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# Build in C++.net

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I wrote a simple application that display a image using C++.net I didn''t use MFC and had define #WIN32_LEAN_AND_MEAN. But my release build file size was about 1.44M, I see no reason to have such a big file size for my application. Does anyone know what Complier option I may have set wrongly to general such large file ? following Lib was found in Linker command-line kernel32.lib user32.lib gdi32.lib winspool.lib comdlg32.lib advapi32.lib shell32.lib ole32.lib oleaut32.lib uuid.lib odbc32.lib odbccp32.lib ddraw.lib dxguid.lib D3d8.LIB D3dx8.lib

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I don''t know what''s different about VC++.net as opposed to VC++6, but in VC++6 making sure you have it set to "Release" as opposed to "Debug" cuts down the file size fairly significantly...

Did you do that?

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Several things may be the result.

1) Make sure you're actually compiling to a pure executable and not the generic .NET type executable VS.NET can make (not exactly sure how I can explain this clearly).
2) Start an empty project, and not try not to use precompiled headers. (like stdfx.h, or something like this). Not sure why that would make a difference.
3) Include fewer libraries, and only use what you definately need.
4) Don't include the texture as a resource in the executable. That's my guess at why its happening.

I have a program which displays a texture and a fair bit more (runs off a script).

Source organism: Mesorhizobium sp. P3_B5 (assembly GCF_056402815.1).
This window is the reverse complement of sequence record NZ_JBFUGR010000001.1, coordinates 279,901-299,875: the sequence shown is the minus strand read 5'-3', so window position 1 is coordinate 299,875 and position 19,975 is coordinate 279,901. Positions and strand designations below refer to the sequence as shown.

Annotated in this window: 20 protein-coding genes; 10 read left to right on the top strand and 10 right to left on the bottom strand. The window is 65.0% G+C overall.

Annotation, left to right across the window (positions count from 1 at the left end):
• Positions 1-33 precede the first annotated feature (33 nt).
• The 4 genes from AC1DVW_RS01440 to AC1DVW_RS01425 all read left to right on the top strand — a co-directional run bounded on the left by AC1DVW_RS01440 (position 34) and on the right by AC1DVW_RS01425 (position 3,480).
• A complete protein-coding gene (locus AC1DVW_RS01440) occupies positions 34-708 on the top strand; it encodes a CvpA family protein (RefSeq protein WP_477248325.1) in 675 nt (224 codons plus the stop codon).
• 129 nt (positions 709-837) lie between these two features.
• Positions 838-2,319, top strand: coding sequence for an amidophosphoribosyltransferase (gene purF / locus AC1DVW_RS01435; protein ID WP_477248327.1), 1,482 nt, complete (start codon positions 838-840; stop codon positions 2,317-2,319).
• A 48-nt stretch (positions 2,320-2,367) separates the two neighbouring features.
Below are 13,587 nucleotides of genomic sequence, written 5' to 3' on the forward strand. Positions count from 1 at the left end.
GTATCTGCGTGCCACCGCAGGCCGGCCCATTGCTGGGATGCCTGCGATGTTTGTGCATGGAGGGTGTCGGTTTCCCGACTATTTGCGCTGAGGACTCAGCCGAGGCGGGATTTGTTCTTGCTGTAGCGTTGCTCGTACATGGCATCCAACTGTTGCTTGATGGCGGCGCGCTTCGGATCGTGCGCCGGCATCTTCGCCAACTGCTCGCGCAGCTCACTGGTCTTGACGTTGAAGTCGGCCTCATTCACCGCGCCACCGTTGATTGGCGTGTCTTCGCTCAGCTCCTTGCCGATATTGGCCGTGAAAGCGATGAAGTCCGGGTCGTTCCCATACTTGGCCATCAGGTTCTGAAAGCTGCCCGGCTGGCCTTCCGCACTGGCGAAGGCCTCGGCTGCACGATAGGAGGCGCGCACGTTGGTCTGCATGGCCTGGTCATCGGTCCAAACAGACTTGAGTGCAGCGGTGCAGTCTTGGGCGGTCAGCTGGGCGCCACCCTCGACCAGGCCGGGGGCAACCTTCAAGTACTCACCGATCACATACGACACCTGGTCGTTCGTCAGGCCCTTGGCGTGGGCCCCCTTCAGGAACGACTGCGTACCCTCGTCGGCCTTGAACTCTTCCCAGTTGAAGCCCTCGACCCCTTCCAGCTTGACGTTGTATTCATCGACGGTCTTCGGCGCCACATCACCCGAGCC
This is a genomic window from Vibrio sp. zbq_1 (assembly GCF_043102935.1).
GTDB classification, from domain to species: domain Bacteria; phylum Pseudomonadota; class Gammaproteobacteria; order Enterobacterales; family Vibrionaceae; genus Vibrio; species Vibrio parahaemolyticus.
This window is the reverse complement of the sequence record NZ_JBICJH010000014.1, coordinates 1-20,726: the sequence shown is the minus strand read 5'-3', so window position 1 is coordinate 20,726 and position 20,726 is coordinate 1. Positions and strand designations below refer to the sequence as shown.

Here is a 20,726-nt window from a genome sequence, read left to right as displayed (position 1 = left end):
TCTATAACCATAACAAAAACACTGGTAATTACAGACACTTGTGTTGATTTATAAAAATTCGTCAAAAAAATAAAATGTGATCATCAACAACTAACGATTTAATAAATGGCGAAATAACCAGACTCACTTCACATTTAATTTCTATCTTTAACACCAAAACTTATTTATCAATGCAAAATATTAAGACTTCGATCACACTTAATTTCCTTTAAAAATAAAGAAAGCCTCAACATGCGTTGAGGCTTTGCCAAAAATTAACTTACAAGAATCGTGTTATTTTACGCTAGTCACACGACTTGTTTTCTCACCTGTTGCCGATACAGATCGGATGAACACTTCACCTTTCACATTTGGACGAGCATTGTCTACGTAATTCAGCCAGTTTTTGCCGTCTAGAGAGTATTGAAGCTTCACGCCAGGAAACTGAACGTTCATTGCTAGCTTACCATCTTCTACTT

Program: 72kb
Script: 432 bytes (4kb used)
BMP's: 56kb

d3d8.lib winmm.lib dxguid.lib kernel32.lib user32.lib gdi32.lib winspool.lib comdlg32.lib advapi32.lib shell32.lib ole32.lib oleaut32.lib uuid.lib odbc32.lib odbccp32.lib

Compiler settings:

/nologo /ML /W3 /GX /O2 /D "WIN32" /D "NDEBUG" /D "_WINDOWS" /D "_MBCS" /Fp"Release/test.pch" /YX /Fo"Release/" /Fd"Release/" /FD /c

[edited by - Nytegard on August 16, 2002 1:05:24 AM]

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quote:
Original post by Nytegard
1) Make sure you''re actually compiling to a pure executable and not the generic .NET type executable VS.NET can make (not exactly sure how I can explain this clearly).

Actually, a comparable .NET exe would be far smaller than this.

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Did you try turning off managed C++? Then if on release build open the properties for the soulotion and then go under C++/Optimizations and change to favor small code.

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Actually, a managed C++ application is tiny compared to a similar non-managed one.

My guess would be that your image is a resource in the executable, right? That''s why it''s so big, the image is probably stored uncompressed...

Also, defining WIN32_LEAN_AND_MEAN won''t do much in the way in decreasing your executable size (at least, not that much). The main reason for it is decreasing compile times.

If I had my way, I''d have all of you shot!

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